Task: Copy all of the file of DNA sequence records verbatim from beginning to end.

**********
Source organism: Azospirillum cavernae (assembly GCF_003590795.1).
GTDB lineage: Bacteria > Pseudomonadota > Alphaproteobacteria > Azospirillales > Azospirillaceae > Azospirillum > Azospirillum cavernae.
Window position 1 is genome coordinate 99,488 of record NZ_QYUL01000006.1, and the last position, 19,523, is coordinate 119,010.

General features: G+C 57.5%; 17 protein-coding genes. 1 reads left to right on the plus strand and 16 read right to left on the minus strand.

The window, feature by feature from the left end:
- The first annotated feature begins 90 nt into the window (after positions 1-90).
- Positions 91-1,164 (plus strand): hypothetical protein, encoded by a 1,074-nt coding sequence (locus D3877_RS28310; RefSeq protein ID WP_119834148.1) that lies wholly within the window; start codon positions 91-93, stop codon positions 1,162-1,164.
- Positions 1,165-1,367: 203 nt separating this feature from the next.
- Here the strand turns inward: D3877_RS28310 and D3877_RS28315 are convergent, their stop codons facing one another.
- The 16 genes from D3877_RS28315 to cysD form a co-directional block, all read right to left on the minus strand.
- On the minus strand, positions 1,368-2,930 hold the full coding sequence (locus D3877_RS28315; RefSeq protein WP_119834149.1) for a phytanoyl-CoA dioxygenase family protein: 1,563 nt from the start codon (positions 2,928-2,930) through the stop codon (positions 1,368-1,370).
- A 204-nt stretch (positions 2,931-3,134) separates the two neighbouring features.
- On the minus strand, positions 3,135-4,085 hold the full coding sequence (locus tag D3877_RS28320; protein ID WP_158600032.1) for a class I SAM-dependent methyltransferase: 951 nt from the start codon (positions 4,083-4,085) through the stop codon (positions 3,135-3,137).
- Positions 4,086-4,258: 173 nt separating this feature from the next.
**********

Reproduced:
Source organism: Azospirillum cavernae (assembly GCF_003590795.1).
GTDB lineage: Bacteria > Pseudomonadota > Alphaproteobacteria > Azospirillales > Azospirillaceae > Azospirillum > Azospirillum cavernae.
Window position 1 is genome coordinate 99,488 of record NZ_QYUL01000006.1, and the last position, 19,523, is coordinate 119,010.

General features: G+C 57.5%; 17 protein-coding genes. 1 reads left to right on the plus strand and 16 read right to left on the minus strand.

The window, feature by feature from the left end:
- The first annotated feature begins 90 nt into the window (after positions 1-90).
- Positions 91-1,164 (plus strand): hypothetical protein, encoded by a 1,074-nt coding sequence (locus D3877_RS28310; RefSeq protein ID WP_119834148.1) that lies wholly within the window; start codon positions 91-93, stop codon positions 1,162-1,164.
- Positions 1,165-1,367: 203 nt separating this feature from the next.
- Here the strand turns inward: D3877_RS28310 and D3877_RS28315 are convergent, their stop codons facing one another.
- The 16 genes from D3877_RS28315 to cysD form a co-directional block, all read right to left on the minus strand.
- On the minus strand, positions 1,368-2,930 hold the full coding sequence (locus D3877_RS28315; RefSeq protein WP_119834149.1) for a phytanoyl-CoA dioxygenase family protein: 1,563 nt from the start codon (positions 2,928-2,930) through the stop codon (positions 1,368-1,370).
- A 204-nt stretch (positions 2,931-3,134) separates the two neighbouring features.
- On the minus strand, positions 3,135-4,085 hold the full coding sequence (locus tag D3877_RS28320; protein ID WP_158600032.1) for a class I SAM-dependent methyltransferase: 951 nt from the start codon (positions 4,083-4,085) through the stop codon (positions 3,135-3,137).
- Positions 4,086-4,258: 173 nt separating this feature from the next.